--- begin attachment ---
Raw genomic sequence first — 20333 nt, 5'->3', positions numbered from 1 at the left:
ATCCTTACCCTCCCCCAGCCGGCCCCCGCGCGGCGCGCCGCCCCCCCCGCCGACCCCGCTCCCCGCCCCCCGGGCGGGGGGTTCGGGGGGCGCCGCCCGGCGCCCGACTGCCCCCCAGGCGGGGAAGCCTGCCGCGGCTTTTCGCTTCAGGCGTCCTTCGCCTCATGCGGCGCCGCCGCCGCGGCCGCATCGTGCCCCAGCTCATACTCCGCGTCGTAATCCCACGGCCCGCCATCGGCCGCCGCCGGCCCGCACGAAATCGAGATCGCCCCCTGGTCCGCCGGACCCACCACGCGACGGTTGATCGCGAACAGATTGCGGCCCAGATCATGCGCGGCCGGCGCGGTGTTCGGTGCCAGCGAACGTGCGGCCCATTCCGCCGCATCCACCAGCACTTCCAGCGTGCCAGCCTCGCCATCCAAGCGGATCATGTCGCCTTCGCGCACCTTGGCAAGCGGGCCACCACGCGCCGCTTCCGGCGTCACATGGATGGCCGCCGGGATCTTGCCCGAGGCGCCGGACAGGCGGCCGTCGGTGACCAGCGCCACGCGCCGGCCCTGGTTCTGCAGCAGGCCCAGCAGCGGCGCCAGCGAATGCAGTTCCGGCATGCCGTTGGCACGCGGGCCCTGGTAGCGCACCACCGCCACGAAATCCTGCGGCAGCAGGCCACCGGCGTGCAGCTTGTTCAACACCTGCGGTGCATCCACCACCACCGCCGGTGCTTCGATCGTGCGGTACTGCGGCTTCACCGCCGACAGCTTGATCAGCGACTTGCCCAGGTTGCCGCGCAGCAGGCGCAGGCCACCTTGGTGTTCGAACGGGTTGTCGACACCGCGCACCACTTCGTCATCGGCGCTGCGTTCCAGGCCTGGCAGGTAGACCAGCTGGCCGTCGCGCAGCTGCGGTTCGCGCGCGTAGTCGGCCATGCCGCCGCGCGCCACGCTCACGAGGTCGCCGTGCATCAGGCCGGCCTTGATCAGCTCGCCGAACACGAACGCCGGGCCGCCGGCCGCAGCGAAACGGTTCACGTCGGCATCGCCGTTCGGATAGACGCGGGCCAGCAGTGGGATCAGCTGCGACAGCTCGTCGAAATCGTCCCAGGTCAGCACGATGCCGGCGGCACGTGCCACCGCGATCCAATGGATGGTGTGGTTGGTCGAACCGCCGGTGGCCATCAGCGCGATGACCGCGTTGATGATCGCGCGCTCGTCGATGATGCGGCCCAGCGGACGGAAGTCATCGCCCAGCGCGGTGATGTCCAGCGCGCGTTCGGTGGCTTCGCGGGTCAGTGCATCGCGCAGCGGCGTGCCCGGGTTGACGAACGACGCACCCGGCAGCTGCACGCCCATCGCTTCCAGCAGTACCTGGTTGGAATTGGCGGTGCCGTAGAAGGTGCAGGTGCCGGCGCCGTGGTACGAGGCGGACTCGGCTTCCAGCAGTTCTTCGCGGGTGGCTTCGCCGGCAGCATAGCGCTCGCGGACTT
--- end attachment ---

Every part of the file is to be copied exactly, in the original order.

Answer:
Raw genomic sequence first — 20333 nt, 5'->3', positions numbered from 1 at the left:
ATCCTTACCCTCCCCCAGCCGGCCCCCGCGCGGCGCGCCGCCCCCCCCGCCGACCCCGCTCCCCGCCCCCCGGGCGGGGGGTTCGGGGGGCGCCGCCCGGCGCCCGACTGCCCCCCAGGCGGGGAAGCCTGCCGCGGCTTTTCGCTTCAGGCGTCCTTCGCCTCATGCGGCGCCGCCGCCGCGGCCGCATCGTGCCCCAGCTCATACTCCGCGTCGTAATCCCACGGCCCGCCATCGGCCGCCGCCGGCCCGCACGAAATCGAGATCGCCCCCTGGTCCGCCGGACCCACCACGCGACGGTTGATCGCGAACAGATTGCGGCCCAGATCATGCGCGGCCGGCGCGGTGTTCGGTGCCAGCGAACGTGCGGCCCATTCCGCCGCATCCACCAGCACTTCCAGCGTGCCAGCCTCGCCATCCAAGCGGATCATGTCGCCTTCGCGCACCTTGGCAAGCGGGCCACCACGCGCCGCTTCCGGCGTCACATGGATGGCCGCCGGGATCTTGCCCGAGGCGCCGGACAGGCGGCCGTCGGTGACCAGCGCCACGCGCCGGCCCTGGTTCTGCAGCAGGCCCAGCAGCGGCGCCAGCGAATGCAGTTCCGGCATGCCGTTGGCACGCGGGCCCTGGTAGCGCACCACCGCCACGAAATCCTGCGGCAGCAGGCCACCGGCGTGCAGCTTGTTCAACACCTGCGGTGCATCCACCACCACCGCCGGTGCTTCGATCGTGCGGTACTGCGGCTTCACCGCCGACAGCTTGATCAGCGACTTGCCCAGGTTGCCGCGCAGCAGGCGCAGGCCACCTTGGTGTTCGAACGGGTTGTCGACACCGCGCACCACTTCGTCATCGGCGCTGCGTTCCAGGCCTGGCAGGTAGACCAGCTGGCCGTCGCGCAGCTGCGGTTCGCGCGCGTAGTCGGCCATGCCGCCGCGCGCCACGCTCACGAGGTCGCCGTGCATCAGGCCGGCCTTGATCAGCTCGCCGAACACGAACGCCGGGCCGCCGGCCGCAGCGAAACGGTTCACGTCGGCATCGCCGTTCGGATAGACGCGGGCCAGCAGTGGGATCAGCTGCGACAGCTCGTCGAAATCGTCCCAGGTCAGCACGATGCCGGCGGCACGTGCCACCGCGATCCAATGGATGGTGTGGTTGGTCGAACCGCCGGTGGCCATCAGCGCGATGACCGCGTTGATGATCGCGCGCTCGTCGATGATGCGGCCCAGCGGACGGAAGTCATCGCCCAGCGCGGTGATGTCCAGCGCGCGTTCGGTGGCTTCGCGGGTCAGTGCATCGCGCAGCGGCGTGCCCGGGTTGACGAACGACGCACCCGGCAGCTGCACGCCCATCGCTTCCAGCAGTACCTGGTTGGAATTGGCGGTGCCGTAGAAGGTGCAGGTGCCGGCGCCGTGGTACGAGGCGGACTCGGCTTCCAGCAGTTCTTCGCGGGTGGCTTCGCCGGCAGCATAGCGCTCGCGGACTT